The Corradi Lab is currently seeking a Postdoctoral Fellow in the field of Fungal Comparative and Population Genomics. The research will be led by Dr. Nicolas Corradi and carried out in a CIFAR (Canadian Institute for Advanced Research) – affiliated laboratory located in the Department of Biology of the University of Ottawa, Canada.
The position will be initially funded for one year, with the possibility of renewal for up to three years depending on performance. The candidate is expected to contribute to several ongoing projects that focus on the population genomics of two evolutionary unrelated groups of fungi: the Arbuscular Mycorrhizal Fungi (AMF) and the Microsporidia. Enquiries about specific projects can be sent to Dr. Nicolas Corradi (email@example.com).
Applicants are expected to have a background in comparative genomics or populations genomics. A strong experience in either Population Genetics, Environmental Genomics, Metagenomics, or ab-initio gene annotation and programming will be seen as an strong asset for the final selection of the candidate. Basic knowledge of Linux is required.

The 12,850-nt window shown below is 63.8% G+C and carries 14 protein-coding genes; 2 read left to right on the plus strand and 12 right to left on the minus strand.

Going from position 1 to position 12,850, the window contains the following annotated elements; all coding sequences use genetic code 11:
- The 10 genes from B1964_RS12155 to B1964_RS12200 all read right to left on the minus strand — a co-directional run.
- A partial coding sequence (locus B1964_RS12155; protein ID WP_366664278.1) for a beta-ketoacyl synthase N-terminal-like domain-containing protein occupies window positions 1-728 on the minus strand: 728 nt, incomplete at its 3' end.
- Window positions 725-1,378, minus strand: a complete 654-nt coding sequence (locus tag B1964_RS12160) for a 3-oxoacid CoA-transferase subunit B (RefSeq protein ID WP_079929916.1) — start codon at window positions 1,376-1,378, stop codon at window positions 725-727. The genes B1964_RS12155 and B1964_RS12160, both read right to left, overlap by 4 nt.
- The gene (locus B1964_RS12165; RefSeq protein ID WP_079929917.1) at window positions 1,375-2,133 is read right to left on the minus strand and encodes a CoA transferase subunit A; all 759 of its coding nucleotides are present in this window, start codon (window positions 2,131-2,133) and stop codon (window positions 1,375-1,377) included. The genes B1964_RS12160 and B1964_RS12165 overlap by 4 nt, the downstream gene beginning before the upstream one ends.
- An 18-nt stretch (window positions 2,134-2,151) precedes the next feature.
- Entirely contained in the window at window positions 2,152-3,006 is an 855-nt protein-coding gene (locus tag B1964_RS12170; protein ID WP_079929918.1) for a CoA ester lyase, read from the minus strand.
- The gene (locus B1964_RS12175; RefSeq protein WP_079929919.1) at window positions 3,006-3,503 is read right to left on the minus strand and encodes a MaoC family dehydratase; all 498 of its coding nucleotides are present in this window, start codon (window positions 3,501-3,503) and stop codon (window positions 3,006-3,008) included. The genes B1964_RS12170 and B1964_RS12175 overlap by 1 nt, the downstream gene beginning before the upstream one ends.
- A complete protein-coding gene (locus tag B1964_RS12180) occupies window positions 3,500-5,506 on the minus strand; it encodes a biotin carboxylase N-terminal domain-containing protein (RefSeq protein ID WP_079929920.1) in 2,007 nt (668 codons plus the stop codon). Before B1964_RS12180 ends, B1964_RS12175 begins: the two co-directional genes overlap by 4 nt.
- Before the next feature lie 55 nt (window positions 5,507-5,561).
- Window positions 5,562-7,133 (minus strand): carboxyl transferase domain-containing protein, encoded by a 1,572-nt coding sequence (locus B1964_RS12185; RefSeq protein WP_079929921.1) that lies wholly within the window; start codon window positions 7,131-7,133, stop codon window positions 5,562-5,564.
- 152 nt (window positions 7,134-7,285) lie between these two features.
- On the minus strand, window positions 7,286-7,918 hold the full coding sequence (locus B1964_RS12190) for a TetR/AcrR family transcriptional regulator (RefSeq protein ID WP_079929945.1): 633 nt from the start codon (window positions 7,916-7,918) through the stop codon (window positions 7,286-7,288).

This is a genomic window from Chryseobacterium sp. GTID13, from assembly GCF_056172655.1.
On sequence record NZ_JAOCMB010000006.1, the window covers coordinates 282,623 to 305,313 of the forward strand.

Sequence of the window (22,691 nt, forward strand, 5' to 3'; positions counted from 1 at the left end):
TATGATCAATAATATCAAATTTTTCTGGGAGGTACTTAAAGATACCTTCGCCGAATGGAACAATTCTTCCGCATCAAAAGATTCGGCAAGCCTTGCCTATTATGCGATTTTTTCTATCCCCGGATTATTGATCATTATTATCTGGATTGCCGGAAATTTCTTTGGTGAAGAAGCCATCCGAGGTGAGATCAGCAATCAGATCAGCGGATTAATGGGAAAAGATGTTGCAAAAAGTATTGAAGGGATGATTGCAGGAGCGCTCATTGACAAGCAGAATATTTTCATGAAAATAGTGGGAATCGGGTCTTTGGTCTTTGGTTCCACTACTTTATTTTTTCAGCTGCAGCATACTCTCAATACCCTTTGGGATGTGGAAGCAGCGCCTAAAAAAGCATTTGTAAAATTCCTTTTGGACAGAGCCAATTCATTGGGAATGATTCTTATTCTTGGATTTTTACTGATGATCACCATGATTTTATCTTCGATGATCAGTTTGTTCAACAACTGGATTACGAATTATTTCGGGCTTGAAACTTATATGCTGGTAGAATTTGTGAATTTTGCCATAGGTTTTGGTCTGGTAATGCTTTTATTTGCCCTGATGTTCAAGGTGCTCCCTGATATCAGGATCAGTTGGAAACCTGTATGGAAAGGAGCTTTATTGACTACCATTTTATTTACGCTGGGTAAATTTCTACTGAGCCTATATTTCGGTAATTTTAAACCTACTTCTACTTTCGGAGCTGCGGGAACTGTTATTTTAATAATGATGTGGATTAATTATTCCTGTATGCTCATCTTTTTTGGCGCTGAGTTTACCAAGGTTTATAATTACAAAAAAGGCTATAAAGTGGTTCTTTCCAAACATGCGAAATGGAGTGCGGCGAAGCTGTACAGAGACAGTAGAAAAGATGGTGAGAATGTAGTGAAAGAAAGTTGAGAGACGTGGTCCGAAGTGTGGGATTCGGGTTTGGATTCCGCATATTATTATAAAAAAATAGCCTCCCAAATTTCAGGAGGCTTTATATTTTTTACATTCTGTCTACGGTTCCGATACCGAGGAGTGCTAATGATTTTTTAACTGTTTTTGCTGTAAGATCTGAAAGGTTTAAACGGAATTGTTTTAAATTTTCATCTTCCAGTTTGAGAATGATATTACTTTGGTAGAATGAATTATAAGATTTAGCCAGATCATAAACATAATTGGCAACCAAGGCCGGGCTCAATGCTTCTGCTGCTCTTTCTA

A complete application package includes a CV, a one-page description of past research accomplishments and future goals, and the names and e-mail addresses of at least 2 references. Evaluation of applications starts immediately and will continue until a suitable candidate is found.
The University of Ottawa is a large, research-intensive university, hosting over 40.000 students and located in the downtown core area of Canada’s capital city (http://www.science.uottawa.ca/fac/welcome.html). Ottawa is a vibrant, multicultural city with a very high quality of life (http://www.ottawatourism.ca/fr/)
Applications can be sent to Dr. Nicolas Corradi (firstname.lastname@example.org).
– Riley R. et al. 2014. Extreme Diversification of the MATA-HMG Gene Family in the Plant – Associated Arbuscular Mycorrhizal Fungi. New Phytologist. 201: 254–268
– James T.Y et al. 2013. Shared signatures of parasitism and phylogenomics unite the Cryptomycota and Microsporidia. Current Biology. 23 (16), 1548–1553
– Tisserant E. et al. The arbuscular mycorrhizal Glomus genome provides insights into the evolution of the oldest plant symbiosis. Proceedings of the National Academy of Sciences – USA. 110 (50), 20117-20122R576-R577
– Pombert J.F. et al. 2012. Gain and loss of multiple functionally-related horizontally transferred genes in the reduced genomes of two microsporidian parasites. Proceedings of the National Academy of Sciences – USA 109(31):12638-43
– Selman M. et al. 2011. Acquisition of an animal gene by two microsporidia. 2011. Current Biology 21: R576-R577